** ''The Wake:'' Each chapter in this last part plays with a different definition of the word: a wake (eulogy) for the dead, the wake (aftermath) of a disaster, to wake from sleep, and so forth.
* DreamsOfFlying: Rose Walker meets Dream while dreaming of the two of them flying. She says she read that dreams about flying are really about sex. Dream then wonders what dreams about sex are really about.
* DreamWithinADream: The main character being the Lord of Dreams, this comes up a lot.
* DrivenToSuicide:
** Element Girl, of all people. She's happy she gets to die, although it's implied that she could have turned her life around if she wanted to.
** Possibly [[spoiler:Morpheus]] as well.
* DyingDream: [[spoiler:[[JustForPun In more ways than one]]]].
* DueToTheDead: When Barbie attends [[spoiler:Wanda's funeral, with Wanda being a transgender female, she leaves a comic book in Wanda's grave and crosses out her birth name Alvin with "tacky pink" lipstick, writing WANDA in big letters instead.]]

* EarlyInstallmentWeirdness: Early issues were more overt horror stories set in the proper DC universe, with appearances by many staple DC heroes and villains. As the series went on it grew into a more complex kind of fantasy and Gaiman more or less excised the DC references, though he would toss one in every so often.
* EarthIsTheCenterOfTheUniverse: Despite there being umpteen worlds and planes full of intelligent creatures, we almost never see the Endless interact with non-humans or non-terrestrial settings. Even the gods are the product of human dreams. Given the nature of the characters and stories, it's likely that we just don't see the non-human parts of their jobs, and probably wouldn't understand how they work anyway. Corroborating this is a conversation wherein Death implies that she is effectively everywhere in the universe simultaneously. If this applies to her siblings (and there's no evidence otherwise, magical imprisonments notwithstanding), then the comic arc is just one plotline in a universe full of them.
** Moreover, it's ''our'' earth we're talking about, even though it's made explicit that there are [[TheMultiverse alternate universes / timelines]] in existence.
** The prequel series ''Sandman: Overture'' does much to explain this, [[spoiler:showing Dream interact with countless different versions of himself, who each represent Dream as he appears to a different species, and even though they are all parts of Dream they each seem to have to some degree an independent existence]].
* EarthIsYoung: This Verse goes for the postmodern Type D version. Time, history and reality are all very relative concepts, and what says that an act of creation can't be retroactive anyway?
** In ''A Dream of a Thousand Cats'' (a short story in the third book), the universe-as-we-know-it has [[{{Retconjuration}} always existed]] -- but there used to be another universe where Earth was [[CatsAreMean ruled by giant cats that used humans as slaves and toys to hunt]]. At some point (when [[WhenIsPurple doesn't matter]]), humans managed to share a dream that [[RetGone wrote the old reality out of existence as if it had never been]] and created the world as we know it.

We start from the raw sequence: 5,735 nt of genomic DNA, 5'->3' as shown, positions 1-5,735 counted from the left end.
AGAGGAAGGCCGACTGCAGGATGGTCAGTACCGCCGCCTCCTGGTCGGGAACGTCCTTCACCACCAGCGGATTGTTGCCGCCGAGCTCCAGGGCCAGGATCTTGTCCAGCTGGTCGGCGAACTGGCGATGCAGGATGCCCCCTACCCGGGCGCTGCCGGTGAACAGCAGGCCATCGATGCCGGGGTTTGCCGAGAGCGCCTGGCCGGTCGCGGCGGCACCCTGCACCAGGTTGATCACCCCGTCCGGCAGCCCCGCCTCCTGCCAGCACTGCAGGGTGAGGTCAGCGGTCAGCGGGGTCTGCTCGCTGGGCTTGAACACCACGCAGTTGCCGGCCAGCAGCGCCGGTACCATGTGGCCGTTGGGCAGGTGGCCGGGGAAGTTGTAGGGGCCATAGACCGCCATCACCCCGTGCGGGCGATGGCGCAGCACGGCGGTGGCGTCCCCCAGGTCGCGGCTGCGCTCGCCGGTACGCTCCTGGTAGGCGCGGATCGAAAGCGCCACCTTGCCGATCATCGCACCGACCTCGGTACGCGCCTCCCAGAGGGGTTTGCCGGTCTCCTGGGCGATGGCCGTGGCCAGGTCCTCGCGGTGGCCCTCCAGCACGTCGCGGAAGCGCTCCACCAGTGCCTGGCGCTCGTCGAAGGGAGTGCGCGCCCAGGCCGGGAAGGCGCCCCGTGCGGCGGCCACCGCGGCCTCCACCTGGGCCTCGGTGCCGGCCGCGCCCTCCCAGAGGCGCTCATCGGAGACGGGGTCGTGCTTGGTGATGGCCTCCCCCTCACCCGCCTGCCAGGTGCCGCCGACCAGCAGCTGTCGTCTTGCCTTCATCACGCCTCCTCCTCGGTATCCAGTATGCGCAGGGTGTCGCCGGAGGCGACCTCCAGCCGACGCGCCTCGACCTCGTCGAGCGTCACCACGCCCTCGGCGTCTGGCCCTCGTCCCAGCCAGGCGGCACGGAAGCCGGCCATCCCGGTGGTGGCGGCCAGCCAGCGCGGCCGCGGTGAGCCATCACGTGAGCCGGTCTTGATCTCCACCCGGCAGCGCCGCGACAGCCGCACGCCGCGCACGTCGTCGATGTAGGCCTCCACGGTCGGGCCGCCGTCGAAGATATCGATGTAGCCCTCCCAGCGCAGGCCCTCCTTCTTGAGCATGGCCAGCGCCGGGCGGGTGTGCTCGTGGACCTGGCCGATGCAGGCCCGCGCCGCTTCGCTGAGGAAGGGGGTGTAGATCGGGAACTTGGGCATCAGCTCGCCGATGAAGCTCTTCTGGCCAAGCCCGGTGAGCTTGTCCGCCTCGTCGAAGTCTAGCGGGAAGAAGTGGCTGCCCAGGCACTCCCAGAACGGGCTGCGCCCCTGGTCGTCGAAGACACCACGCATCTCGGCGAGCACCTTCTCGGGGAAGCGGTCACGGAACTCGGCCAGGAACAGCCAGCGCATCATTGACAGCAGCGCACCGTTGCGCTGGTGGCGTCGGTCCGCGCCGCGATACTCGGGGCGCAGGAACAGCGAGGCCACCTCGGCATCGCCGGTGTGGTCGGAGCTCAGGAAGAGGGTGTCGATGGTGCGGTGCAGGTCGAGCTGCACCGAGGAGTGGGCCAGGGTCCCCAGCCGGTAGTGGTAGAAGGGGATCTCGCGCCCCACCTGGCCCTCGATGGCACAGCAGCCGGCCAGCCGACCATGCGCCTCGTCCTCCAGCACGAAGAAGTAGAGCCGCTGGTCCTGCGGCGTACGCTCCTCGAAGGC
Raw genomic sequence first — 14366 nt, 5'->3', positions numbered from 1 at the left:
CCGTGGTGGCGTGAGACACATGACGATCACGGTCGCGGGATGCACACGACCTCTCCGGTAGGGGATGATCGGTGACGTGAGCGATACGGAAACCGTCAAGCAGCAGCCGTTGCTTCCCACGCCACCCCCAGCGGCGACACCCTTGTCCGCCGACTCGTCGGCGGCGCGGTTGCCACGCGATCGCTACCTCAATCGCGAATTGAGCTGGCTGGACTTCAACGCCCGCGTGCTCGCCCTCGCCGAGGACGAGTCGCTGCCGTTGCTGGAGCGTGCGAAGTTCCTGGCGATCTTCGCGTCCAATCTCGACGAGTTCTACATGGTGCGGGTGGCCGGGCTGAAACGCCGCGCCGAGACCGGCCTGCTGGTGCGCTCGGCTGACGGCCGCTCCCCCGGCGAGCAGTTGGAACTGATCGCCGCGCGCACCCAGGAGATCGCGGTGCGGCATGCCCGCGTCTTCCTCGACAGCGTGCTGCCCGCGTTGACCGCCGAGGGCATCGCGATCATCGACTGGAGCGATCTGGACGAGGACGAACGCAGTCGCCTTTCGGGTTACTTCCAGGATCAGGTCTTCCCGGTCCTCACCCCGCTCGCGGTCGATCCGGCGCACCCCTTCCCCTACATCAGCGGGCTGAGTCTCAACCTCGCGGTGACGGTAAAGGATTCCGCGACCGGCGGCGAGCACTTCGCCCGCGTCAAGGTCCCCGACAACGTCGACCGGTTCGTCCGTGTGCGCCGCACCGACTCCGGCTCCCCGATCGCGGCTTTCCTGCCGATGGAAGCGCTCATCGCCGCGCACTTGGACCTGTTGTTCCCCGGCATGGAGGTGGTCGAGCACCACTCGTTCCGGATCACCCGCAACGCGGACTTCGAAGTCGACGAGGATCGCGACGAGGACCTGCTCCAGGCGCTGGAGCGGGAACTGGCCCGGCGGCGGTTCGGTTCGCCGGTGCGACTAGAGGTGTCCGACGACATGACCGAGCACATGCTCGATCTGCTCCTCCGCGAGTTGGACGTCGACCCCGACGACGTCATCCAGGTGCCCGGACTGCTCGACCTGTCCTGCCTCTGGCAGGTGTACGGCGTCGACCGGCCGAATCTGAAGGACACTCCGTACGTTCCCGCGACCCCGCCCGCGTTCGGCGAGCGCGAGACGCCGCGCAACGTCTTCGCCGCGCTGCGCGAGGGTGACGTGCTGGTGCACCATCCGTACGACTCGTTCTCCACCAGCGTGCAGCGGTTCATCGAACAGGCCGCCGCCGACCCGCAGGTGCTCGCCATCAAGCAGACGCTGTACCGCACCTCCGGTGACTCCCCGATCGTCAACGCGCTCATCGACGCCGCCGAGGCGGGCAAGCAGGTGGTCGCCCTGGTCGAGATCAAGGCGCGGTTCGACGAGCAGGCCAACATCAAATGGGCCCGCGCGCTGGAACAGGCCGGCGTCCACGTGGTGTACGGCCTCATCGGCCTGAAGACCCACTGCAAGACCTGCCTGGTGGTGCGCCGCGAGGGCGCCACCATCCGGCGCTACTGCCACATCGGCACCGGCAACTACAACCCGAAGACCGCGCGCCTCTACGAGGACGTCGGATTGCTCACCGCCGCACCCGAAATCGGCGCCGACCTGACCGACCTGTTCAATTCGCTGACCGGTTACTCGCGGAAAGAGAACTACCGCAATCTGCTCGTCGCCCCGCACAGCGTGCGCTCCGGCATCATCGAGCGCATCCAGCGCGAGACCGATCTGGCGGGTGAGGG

** Putting together evidence from ''Season of Mists'', "The Parliament of Rooks", ''Brief Lives'' and ''Comicbook/{{Lucifer}}'', it appears that in this Verse the fossil record is true, if incomplete, but the Garden of Eden plot and the war in Heaven happened -- 10 billion years ago, before Earth was even formed.
** Abel says as much in ''Fables and Reflections'', indicating that their Biblical backstory did not happen on Earth. Cain likewise stated that ''none'' of them, including the Endless, [[StarfishAliens looked remotely human]] at the time.
** Averted in a more straightforward manner in ''Endless Nights'', where Sol, the personification of our Sun, plays a minor role. Oa, the home of the [[Franchise/GreenLantern Guardians of the Universe]] already has sentient beings, but Sol says explicitly that none of his planets have life yet.
* EeriePaleSkinnedBrunette: Death, Dream, Desire, and Despair in their default forms (see AFormYouAreComfortableWith on this page), although "otherworldly" would be more accurate than "eerie". {{Lampshaded}} by Morpheus's sarcastic servant Mervyn, who once refers to his boss as "Tall Pale and Interestin'" behind his back.
* EldritchLocation: ''Most'' of the settings in the series are this, especially the Dreaming and its various outlying lands. There are also "soft places" in our world that intersect with the Dreaming and thus exist outside of linear time, which includes the desert of Lob, "a few thousand square miles of central Australia, a couple of Pacific islands, a field in Ireland, and an occasional mountain in Arizona[[note]] As in, the mountain is only occasionally there[[/note]]", according to Fiddler's Green, who is [[GeniusLoci himself one]].
* EmotionlessGirl: Despair: "I am not happy or sad. I just am." This turns out not to be quite true though. This was not true of her predecessor, who seemed to consider the fragility of life and mournful melancholy beautiful and even talked with [[Franchise/{{Superman}} Rao]] about arranging Superman's fate as what amounts to an art project. [[ByronicHero Must be where Dream picked it up from.]]